Five Chinese Military Officers Indicted. Now What?

by Richard J. Ellings
May 22, 2014

NBR’s president Richard J. Ellings discusses the implications of the recent indictment of Chinese military officials for cyberespionage and suggests that more needs to be done to protect U.S. intellectual property.

By Richard J. Ellings

President, The National Bureau of Asian Research

May 22, 2014

While the country has been distracted by other issues, from Snowden to Ukraine, the theft of American intellectual property has gone unabated. International IP theft is insidious and rampant. It is one of the major issues facing our economy. What America does best – innovation – is at stake. Millions of jobs, percentage points of GDP growth, and a sustainable economic recovery are at stake. Our capacity to stand strong internationally – our competitiveness, our defense industry – is at stake.

Obviously five high-profile indictments have a very limited chance by themselves of stopping the epidemic of IP theft. They do have the advantage of publicity, but they must be backed up by serious and concrete U.S. policy that is based on real leverage. The Report of the Commission on the Theft of American Intellectual Property was issued last year. It garnered front-page coverage then and coverage around the world since. Sponsored and published by NBR, it still contains the best and most comprehensive set of recommendations available. Many of those recommendations are grounded in the leverage available to the United States due to the richness and openness of our market.

A few of the options available include: (1) more comprehensive seizure of imported goods that have content derived from stolen IP; (2) for U.S. government procurement, more aggressive enforcement of existing law to eliminate through serious penalties counterfeit goods, or content of goods, in the supply chain; (3) denial of the use of the American banking system to the most dangerous, proven violators; (4) requiring listed companies to disclose IP violations to the Securities and Exchange Commission; and (5) amendment of the Economic Espionage Act (EEA) to enable a right of private action by companies that are victims of international trade secret theft. That’s the short list. Senators Chris Coons and Orrin Hatch are leading an effort to amend the EEA; many other members of Congress are working on various aspects of the challenge.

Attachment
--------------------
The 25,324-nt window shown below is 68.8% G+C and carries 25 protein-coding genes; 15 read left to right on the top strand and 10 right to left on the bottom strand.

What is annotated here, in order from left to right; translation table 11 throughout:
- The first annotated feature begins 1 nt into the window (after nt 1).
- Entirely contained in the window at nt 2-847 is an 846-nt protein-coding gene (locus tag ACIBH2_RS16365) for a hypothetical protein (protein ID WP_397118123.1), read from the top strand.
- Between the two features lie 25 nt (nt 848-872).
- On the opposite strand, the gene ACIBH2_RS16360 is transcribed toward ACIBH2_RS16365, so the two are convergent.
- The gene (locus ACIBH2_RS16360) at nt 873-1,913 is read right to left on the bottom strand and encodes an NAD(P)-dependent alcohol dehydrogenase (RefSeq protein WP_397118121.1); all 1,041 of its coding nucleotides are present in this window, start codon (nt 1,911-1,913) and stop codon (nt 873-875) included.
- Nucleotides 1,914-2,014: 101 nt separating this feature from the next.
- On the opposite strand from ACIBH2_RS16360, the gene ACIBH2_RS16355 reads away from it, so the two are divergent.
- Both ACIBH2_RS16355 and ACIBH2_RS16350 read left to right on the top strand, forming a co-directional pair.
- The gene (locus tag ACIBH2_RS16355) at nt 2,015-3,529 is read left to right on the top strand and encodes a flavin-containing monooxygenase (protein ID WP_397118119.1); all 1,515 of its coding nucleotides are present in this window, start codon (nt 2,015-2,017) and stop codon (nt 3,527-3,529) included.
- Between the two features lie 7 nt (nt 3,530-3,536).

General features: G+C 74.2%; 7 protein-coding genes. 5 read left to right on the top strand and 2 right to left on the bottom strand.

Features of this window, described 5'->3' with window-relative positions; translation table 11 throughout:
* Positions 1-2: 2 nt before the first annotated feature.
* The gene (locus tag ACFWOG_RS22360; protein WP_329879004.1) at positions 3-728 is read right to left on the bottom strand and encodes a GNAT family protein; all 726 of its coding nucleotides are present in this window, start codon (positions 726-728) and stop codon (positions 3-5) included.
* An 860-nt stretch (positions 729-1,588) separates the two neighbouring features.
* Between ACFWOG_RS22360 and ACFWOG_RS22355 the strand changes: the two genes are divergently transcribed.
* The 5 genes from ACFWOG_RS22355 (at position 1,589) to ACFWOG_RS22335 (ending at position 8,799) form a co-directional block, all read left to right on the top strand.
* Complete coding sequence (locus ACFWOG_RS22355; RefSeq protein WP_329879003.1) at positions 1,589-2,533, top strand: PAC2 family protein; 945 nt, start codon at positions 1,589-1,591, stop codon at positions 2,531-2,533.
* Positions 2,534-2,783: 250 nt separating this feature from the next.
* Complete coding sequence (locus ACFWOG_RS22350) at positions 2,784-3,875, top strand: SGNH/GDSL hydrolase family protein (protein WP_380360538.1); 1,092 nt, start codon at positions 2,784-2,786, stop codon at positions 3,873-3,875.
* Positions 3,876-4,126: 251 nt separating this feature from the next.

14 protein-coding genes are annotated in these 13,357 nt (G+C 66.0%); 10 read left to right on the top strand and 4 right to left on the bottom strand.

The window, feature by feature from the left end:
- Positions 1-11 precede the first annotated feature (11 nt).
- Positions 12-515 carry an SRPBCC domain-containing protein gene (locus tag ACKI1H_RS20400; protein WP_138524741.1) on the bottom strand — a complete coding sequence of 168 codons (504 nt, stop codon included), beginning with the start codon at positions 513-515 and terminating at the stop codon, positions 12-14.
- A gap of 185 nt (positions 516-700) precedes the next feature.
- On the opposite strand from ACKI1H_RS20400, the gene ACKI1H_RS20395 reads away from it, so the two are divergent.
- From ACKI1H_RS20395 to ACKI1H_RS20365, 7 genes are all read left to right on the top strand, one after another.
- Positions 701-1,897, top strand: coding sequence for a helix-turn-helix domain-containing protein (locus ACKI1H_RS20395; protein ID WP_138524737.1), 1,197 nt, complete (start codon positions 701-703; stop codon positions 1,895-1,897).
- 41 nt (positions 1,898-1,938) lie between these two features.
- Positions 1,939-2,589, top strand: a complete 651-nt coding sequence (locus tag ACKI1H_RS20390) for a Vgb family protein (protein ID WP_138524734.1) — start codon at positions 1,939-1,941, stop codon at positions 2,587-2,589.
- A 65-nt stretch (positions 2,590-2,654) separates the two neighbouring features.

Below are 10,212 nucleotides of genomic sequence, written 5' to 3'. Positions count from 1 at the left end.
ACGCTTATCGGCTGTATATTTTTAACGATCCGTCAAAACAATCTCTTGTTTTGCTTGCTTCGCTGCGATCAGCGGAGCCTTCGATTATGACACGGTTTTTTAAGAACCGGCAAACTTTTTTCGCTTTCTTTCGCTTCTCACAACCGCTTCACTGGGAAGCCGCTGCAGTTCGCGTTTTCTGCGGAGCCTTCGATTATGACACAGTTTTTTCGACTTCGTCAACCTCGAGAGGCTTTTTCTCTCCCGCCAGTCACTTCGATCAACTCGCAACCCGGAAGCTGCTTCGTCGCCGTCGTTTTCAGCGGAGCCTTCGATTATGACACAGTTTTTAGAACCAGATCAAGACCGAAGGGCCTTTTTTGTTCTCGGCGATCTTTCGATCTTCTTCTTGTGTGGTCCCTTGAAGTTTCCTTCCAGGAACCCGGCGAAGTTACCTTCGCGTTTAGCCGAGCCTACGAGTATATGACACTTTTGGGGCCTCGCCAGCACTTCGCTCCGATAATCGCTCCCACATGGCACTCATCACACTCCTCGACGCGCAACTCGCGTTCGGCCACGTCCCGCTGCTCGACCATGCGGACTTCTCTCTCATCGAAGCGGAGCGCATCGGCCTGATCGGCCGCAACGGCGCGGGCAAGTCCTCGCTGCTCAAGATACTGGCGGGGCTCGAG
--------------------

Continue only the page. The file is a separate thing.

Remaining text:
The advantages in all these recommendations are that they hinge on points of real leverage, are not aimed at any particular country, and are doable. In addition, even though the market rewards innovation in cybersecurity, further collaboration between the U.S. government and American private sector in developing cyber defenses and identifying attackers ought to be encouraged.

Is it a mistake for the Justice Department to single out China in its indictments? No. That is apparently where the evidence is clear, and that is the country that is by far the most aggressive in this arena. China has an industrial policy of stealing IP that goes back forty years and an aggressive cyber policy of stealing IP that goes back at least eight years, since the introduction in 2006 of the so-called “indigenous innovation” policy. The People’s Liberation Army (PLA) unit devoted to this nefarious activity began operations in Shanghai that year. Moreover, an implication of the details revealed about PLA officers allegedly at the keyboards is that the U.S. government knows who above these officers is complicit—and for that matter can figure out who around the world is up to this kind of criminal behavior. There may be some deterrent effect there.

However, indictments of people beyond the reach of the U.S. government inflict no direct penalties on state-sponsored or any other violators, and are thus not likely to put much more than a tiny dent in the problem. The benefits of stealing IP will continue to far outweigh the costs. Therefore, many in China and elsewhere will conduct business as usual, albeit more stealthily. And “China Inc.” and perhaps other countries will retaliate in ways that do inflict pain on American companies.

It is imperative the administration pursue a strategy that is based on real leverage and with an end game that is thought through. Otherwise, this high-profile legal action will fail to mitigate IP theft.